Discover Your Quilting Style: An Exercise from Quilting Happiness (And, a Blog Hop!)

15 Jul 2013


We're just a few weeks from the launch of Quilting Happiness, and so Christina and I thought we'd host a little blog hop to give you a sneak peek at the "Happiness" part of the book.

We invited four other bloggers (and ourselves) to do one of the book's creative exercises, and share what we learned from it. So, before I dive into reporting on my experience, here are the lovely folks to check in with through this week:

Monday, July 15: Me and Christina

Tuesday, July 16: Jennifer Casa, from JCasa

Wednesday, July 17: Krista Withers, from Krista Withers Quilting

Thursday, July 18: Amber Carrillo, from One Shabby Chick

Friday, July 19: Karyn Valina, from Make Something


The Exercise in a Nutshell:

This little exercise is all about learning more about your own unique quilting style. There seem to be some stylistic boxes we like to use when we describe quilters, including ourselves: "Oh, I'm a modern quilter. She quilts in a primitive style. He's a traditional quilter."

...But we each have stylistic stamps that are way more unique, and defy simple categories. Style is a hard thing to describe in words sometimes, because really, it's a feeling, a mood. So this exercise is about playing with pictures, because they speak to us in a much more immediate and emotional way than words do. And they can tell us interesting things.


The process starts with a stack of old magazines – preferably not just quilting or crafty ones, but mags in a variety of subjects. It's a good idea to "prime the pump" a bit by getting yourself a nice beverage and putting on some music that makes you happy. Give yourself an uninterrupted hour, and flip through your mags. What you're looking for are things that make you happy, and that could be pictures, colors, words, little graphic border things, whatever. Just relax, and watch for stuff that makes your eyes perk up. Then, tear it out of the magazine and set it aside.


The most important thing is not to overthink this. You aren't looking for any specific collection of images here. They don't have to go together, and they don't have to make any sense. All they have to do is make you happy.

When you're done with your magazines, you should have a pretty good pile of stuff.


Then, it's time to get a fresh beverage, walk about the room a little, maybe have a bit of that special chocolate bar you have squirreled away for special occasions. Find a piece of blank paper or poster board – preferably a fairly big one. (I have a roll of butcher paper, so I just lopped some off and taped it to my table. There's no need to get fancy here.)

Spend some time playing with your images now. I like to refine mine a bit by cutting away backgrounds, but if you don't want to do that, don't. If you want to discard some of your images, go right ahead. Just relax and move everything around until you get a configuration that makes you happy to look at. And when you have that, go ahead and glue those images down.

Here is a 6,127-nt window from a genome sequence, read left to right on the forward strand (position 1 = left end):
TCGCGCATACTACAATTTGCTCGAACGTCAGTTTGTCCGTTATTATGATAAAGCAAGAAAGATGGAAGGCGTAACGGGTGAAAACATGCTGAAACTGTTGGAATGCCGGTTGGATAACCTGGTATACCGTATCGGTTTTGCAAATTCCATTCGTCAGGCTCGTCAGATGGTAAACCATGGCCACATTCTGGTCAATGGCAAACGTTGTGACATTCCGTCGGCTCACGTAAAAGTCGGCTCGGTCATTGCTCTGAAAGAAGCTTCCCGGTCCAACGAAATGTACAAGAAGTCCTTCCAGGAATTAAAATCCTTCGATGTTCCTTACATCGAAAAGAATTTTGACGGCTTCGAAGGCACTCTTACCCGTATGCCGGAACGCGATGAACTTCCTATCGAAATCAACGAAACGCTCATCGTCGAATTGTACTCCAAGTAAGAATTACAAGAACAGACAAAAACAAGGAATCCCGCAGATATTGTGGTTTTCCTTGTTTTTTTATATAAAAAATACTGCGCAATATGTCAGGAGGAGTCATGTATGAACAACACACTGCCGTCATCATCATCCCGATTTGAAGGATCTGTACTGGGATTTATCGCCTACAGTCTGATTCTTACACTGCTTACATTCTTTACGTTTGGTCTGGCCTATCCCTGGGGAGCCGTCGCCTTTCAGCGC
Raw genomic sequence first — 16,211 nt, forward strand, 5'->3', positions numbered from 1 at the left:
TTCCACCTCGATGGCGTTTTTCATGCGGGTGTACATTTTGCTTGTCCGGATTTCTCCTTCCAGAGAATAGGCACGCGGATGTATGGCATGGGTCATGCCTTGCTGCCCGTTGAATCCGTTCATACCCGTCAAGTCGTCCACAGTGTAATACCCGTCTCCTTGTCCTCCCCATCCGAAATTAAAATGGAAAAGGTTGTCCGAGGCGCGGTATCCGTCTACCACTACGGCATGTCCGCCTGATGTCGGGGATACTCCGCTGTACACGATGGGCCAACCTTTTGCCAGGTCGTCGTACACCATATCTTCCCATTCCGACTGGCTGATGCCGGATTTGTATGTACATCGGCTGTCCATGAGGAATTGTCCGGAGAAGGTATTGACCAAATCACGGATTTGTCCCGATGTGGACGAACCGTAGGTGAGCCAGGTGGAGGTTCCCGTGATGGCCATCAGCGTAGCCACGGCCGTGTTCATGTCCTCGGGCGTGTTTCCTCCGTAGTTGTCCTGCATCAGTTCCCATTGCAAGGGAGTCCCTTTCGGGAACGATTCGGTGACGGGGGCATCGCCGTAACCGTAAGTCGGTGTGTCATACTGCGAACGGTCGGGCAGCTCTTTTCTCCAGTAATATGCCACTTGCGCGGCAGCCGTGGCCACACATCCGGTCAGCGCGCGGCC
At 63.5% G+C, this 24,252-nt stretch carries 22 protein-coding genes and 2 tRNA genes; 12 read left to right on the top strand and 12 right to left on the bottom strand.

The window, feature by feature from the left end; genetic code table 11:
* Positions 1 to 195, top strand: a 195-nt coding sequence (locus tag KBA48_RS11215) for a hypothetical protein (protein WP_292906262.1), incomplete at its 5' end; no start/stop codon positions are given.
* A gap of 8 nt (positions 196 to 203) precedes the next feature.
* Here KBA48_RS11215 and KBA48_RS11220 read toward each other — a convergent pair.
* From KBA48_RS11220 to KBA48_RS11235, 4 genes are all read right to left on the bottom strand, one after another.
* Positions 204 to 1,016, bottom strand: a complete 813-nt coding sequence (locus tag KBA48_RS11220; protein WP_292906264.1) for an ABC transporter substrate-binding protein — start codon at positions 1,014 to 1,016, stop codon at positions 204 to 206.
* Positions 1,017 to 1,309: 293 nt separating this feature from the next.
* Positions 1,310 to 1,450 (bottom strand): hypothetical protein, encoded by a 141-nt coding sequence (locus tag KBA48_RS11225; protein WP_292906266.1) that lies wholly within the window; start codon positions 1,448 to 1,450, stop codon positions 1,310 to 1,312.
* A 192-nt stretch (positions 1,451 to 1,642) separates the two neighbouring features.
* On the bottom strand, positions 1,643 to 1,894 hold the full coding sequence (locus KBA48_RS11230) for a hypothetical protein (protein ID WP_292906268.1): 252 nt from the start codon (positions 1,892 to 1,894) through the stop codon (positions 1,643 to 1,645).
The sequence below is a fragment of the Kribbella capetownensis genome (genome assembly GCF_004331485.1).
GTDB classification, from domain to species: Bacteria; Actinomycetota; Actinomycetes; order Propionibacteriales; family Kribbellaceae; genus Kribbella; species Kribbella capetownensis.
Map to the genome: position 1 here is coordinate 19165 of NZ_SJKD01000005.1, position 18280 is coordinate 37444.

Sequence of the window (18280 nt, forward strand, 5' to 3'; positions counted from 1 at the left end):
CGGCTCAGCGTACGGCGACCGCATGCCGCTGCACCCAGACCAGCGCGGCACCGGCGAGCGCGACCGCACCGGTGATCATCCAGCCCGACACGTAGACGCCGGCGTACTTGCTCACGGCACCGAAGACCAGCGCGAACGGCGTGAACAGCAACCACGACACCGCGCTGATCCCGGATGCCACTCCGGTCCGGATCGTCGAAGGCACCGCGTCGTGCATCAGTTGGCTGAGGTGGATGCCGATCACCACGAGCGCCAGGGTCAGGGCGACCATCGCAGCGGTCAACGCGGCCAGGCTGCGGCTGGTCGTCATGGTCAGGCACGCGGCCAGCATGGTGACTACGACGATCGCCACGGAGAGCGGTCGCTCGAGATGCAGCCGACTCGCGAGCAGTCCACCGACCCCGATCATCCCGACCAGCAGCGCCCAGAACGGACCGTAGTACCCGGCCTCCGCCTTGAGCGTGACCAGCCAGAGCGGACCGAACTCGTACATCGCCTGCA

In the book, we have a series of interpretive questions to help you get at what your finished collage has to say. Among these are:

  • What colors seem most prevalent in your collage?
  • Are there any symbols that show up again and again?
  • What overall mood or tone does this collage have?

In my collage, you can clearly see the kind of warm, clear, middle-value colors I gravitate toward, with a healthy dose of deep pinks. There are flowers galore here – I am a much girlier quilter than I sometimes give myself credit for. There are also balloon animals and Bob Ross, which have to do with how I like playing and making "happy accidents" more than I like creating perfection.

qh-collage-detail2 qh-collage-detail1

…But you know what really stood out for me? Look how separated everything is here. Layers and complexity aren't my thing at all – I'm sensitive to visual and auditory stim, and am quite soon overwhelmed. I notice that every object I added to my collage has a singled-out organized presentation, where you can appreciate one idea at a time.

In fact, I approach any design project like I approach social time. I'd much rather meet you for a one-on-one lunch or coffee than at a big, noisy party. So perhaps it's fair to say that my quilting style is "warmly, playfully introverted!"


"There are no cats in this collage. I know cats make you happy. I will add one now."

Try this exercise and see if you don't learn some interesting new things about your style. If you'd like to pre-order Quilting Happiness on Amazon, now's a great time to do that – it gives our publisher a better idea of how much interest there is in the book.

…And, would you like to see our new book trailer? Go ahead, it's very cheerful! Also, MORE CATS.

See what the other blog hoppers discovered about their quilting style!